J&D's Travelog



Nov. 30 - Dec. 2, 2009

Map of the Canary Islands

We took a week off to visit D’s parents in Germany. Much like our visit to Nürnberg last year, we wanted to take a few days to see something new and give D’s folks a short break from hosting duties. This time we didn't want to wander too far from home, so we decided to visit the neighboring country of Luxembourg. Despite the fact it is only a 90 minute drive away, getting there by train takes a couple hours and is actually quite convoluted unless you take the final leg by bus.

The Luxembourg old town sits on a promontory overlooking the Alzette and Petrusse valleys.
A view of the Alzette valley

Luxembourg's city hall or hotel de ville sits aside the Place de Guillaume II.
Luxembourg's Hôtel de Ville

This home served as Gestapo headquarters in Luxembourg and its cellar was used to torture resistance fighters.
Villa Pauly

This gate dates to the 11th century  and is one of the few structures left from Luxembourg's extensive fortifications.
Three Towers Gate

This ancient passage leads from the fishmarket to the palace.
Rue de la Loge

The Gelle Fra or Golden Lady is a monument dedicated to soldiers who fought in World War I.
Gëlle Fra

The Dent Creuse or Hollow Tooth sits atop the Casemates du Bock and is all that remains of the castle built on this location.
La Dent Creuse


While one of Europe’s smallest nations at just under 1,000 square miles, Luxembourg is also consistently one of Europe’s richest with traditionally strong steel and banking industries. Nestled between Belgium, Germany, and France, it has German and French as official languages as well as Luxembourgish – a German dialect. The origins of the city of Luxembourg date to the Roman occupation of the intersection of two trading routes on a promontory that overlooked the Pétrusse and Alzette rivers. After the fall of the Roman Empire and the subsequent division of Charlemagne’s kingdom, the Roman fort Lucilinburhuc (from which the name Luxembourg is derived) built on the Bockfiels was acquired by Count Siegfried of the Ardennes. Siegried fortified the site with a castle in 963. Over the centuries, further defenses were built as control of the area passed between the Burgundians, French, Spanish (who began building the 14 miles of tunnels in the Bockfiels), the Austrians, the Dutch, and the Prussians. In addition to the tunnels, Luxembourg had three lines of defenses, a citadel, and more than 20 forts earning it the nickname of "Gibraltar of the North".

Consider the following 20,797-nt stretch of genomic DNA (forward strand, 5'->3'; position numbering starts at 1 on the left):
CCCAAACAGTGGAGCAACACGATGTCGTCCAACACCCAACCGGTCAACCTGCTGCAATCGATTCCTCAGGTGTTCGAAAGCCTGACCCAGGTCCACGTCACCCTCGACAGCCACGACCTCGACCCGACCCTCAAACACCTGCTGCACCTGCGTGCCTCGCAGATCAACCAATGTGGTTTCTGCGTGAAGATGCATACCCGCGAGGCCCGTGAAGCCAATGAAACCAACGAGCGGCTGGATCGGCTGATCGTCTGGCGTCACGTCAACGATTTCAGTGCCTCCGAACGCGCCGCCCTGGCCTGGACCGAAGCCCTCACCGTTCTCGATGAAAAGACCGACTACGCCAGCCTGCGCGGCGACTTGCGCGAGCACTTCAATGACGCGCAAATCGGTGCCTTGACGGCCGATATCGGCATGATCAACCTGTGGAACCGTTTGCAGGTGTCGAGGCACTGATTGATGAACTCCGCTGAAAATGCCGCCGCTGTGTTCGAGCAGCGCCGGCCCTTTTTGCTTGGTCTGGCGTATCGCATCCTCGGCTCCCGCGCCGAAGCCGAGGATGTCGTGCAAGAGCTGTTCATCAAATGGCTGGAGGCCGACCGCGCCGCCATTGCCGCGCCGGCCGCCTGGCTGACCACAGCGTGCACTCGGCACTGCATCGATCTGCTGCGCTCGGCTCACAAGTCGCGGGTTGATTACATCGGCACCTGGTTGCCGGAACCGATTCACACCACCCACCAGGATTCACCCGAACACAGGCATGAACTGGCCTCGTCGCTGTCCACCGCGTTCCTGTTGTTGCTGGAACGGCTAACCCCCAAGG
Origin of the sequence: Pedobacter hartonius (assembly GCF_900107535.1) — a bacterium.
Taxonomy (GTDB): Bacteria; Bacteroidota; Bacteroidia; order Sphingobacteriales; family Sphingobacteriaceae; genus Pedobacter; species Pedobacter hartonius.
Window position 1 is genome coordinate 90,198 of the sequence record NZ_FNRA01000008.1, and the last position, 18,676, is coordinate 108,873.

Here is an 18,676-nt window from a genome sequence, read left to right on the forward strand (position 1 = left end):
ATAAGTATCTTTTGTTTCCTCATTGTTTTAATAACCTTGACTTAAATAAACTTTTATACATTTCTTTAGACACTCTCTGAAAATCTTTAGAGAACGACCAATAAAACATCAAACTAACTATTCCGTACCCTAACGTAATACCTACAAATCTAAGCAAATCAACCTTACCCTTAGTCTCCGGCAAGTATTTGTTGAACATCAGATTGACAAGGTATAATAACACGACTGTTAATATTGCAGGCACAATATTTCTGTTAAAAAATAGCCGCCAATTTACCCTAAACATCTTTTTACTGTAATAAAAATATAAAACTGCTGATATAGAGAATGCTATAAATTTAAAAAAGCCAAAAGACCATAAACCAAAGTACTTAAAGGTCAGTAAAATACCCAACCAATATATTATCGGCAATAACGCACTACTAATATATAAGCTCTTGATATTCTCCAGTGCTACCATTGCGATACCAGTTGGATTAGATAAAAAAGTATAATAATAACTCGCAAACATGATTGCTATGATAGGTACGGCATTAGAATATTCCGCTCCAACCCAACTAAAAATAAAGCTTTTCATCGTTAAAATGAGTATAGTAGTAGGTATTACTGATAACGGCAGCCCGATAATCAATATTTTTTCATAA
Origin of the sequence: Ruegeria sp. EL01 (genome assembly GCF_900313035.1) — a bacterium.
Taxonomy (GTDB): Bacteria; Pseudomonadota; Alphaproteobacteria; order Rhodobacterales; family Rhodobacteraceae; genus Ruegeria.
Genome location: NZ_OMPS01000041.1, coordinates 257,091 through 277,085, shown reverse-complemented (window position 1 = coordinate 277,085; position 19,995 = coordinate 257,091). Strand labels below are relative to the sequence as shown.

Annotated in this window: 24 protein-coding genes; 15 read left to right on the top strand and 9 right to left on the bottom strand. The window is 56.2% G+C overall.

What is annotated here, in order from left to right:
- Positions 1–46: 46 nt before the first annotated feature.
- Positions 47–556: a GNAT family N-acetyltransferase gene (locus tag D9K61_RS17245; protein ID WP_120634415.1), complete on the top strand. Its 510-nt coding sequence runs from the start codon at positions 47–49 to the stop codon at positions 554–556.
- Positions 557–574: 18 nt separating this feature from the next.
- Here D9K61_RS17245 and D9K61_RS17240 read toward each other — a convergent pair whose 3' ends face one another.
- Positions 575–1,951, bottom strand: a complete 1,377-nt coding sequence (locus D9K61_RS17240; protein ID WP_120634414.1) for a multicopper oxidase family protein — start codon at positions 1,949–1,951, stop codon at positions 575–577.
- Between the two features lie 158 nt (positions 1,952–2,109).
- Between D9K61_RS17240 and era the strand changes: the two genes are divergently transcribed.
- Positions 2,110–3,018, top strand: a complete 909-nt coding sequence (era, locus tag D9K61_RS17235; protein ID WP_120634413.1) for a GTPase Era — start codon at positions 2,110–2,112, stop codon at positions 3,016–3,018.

After the defeat of Napoleon, the state of Luxembourg was given autonomy but a land swap with Prussia established rule of the territory by the Netherlands which granted it status as a Grand Duchy under William I. The Prussians however kept a military presence in the city of Luxembourg. As Prussia’s influence in the area grew, the French attempted to enter into a deal for possession of the city resulting in heightened tensions and the threat of war. The Treaty of London in 1867 diffused the situation by reaffirming the rule of the Netherlands over the Grand Duchy and pledging Luxembourg’s permanent neutrality. To this end, the Prussians withdrew, and the fortifications were demolished over the next 16 years allowing the city to expand its borders. It was not until 1890 that Luxembourg became an independent country with Grand Duke Adolphe as its sovereign and Luxembourg City as its capital.